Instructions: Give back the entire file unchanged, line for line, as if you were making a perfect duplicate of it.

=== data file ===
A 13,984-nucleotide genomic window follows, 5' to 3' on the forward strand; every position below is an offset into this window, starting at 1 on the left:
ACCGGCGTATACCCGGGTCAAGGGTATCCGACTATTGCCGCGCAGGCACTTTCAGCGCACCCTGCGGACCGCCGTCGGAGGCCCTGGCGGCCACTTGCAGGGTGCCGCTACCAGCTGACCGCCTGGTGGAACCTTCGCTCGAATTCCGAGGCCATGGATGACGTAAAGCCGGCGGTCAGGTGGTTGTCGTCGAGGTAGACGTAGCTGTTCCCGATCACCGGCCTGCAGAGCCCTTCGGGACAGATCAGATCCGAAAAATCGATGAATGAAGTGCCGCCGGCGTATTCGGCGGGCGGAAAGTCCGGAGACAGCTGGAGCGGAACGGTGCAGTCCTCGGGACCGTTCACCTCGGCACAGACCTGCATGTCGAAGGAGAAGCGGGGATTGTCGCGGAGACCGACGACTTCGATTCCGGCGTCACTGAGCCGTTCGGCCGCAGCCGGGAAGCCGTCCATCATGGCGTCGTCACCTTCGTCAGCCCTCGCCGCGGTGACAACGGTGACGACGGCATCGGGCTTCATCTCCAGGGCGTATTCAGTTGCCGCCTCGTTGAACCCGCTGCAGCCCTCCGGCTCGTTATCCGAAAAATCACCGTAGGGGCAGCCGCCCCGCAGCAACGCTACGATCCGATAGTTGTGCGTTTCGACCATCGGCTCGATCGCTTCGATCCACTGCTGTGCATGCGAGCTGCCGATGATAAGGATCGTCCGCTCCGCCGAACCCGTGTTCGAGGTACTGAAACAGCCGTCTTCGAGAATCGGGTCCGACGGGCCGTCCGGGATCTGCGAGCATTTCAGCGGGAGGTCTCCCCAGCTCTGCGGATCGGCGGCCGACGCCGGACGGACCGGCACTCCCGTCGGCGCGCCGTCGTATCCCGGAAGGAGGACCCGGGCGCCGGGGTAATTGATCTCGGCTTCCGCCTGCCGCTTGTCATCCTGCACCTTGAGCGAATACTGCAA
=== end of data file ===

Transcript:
A 13,984-nucleotide genomic window follows, 5' to 3' on the forward strand; every position below is an offset into this window, starting at 1 on the left:
ACCGGCGTATACCCGGGTCAAGGGTATCCGACTATTGCCGCGCAGGCACTTTCAGCGCACCCTGCGGACCGCCGTCGGAGGCCCTGGCGGCCACTTGCAGGGTGCCGCTACCAGCTGACCGCCTGGTGGAACCTTCGCTCGAATTCCGAGGCCATGGATGACGTAAAGCCGGCGGTCAGGTGGTTGTCGTCGAGGTAGACGTAGCTGTTCCCGATCACCGGCCTGCAGAGCCCTTCGGGACAGATCAGATCCGAAAAATCGATGAATGAAGTGCCGCCGGCGTATTCGGCGGGCGGAAAGTCCGGAGACAGCTGGAGCGGAACGGTGCAGTCCTCGGGACCGTTCACCTCGGCACAGACCTGCATGTCGAAGGAGAAGCGGGGATTGTCGCGGAGACCGACGACTTCGATTCCGGCGTCACTGAGCCGTTCGGCCGCAGCCGGGAAGCCGTCCATCATGGCGTCGTCACCTTCGTCAGCCCTCGCCGCGGTGACAACGGTGACGACGGCATCGGGCTTCATCTCCAGGGCGTATTCAGTTGCCGCCTCGTTGAACCCGCTGCAGCCCTCCGGCTCGTTATCCGAAAAATCACCGTAGGGGCAGCCGCCCCGCAGCAACGCTACGATCCGATAGTTGTGCGTTTCGACCATCGGCTCGATCGCTTCGATCCACTGCTGTGCATGCGAGCTGCCGATGATAAGGATCGTCCGCTCCGCCGAACCCGTGTTCGAGGTACTGAAACAGCCGTCTTCGAGAATCGGGTCCGACGGGCCGTCCGGGATCTGCGAGCATTTCAGCGGGAGGTCTCCCCAGCTCTGCGGATCGGCGGCCGACGCCGGACGGACCGGCACTCCCGTCGGCGCGCCGTCGTATCCCGGAAGGAGGACCCGGGCGCCGGGGTAATTGATCTCGGCTTCCGCCTGCCGCTTGTCATCCTGCACCTTGAGCGAATACTGCAA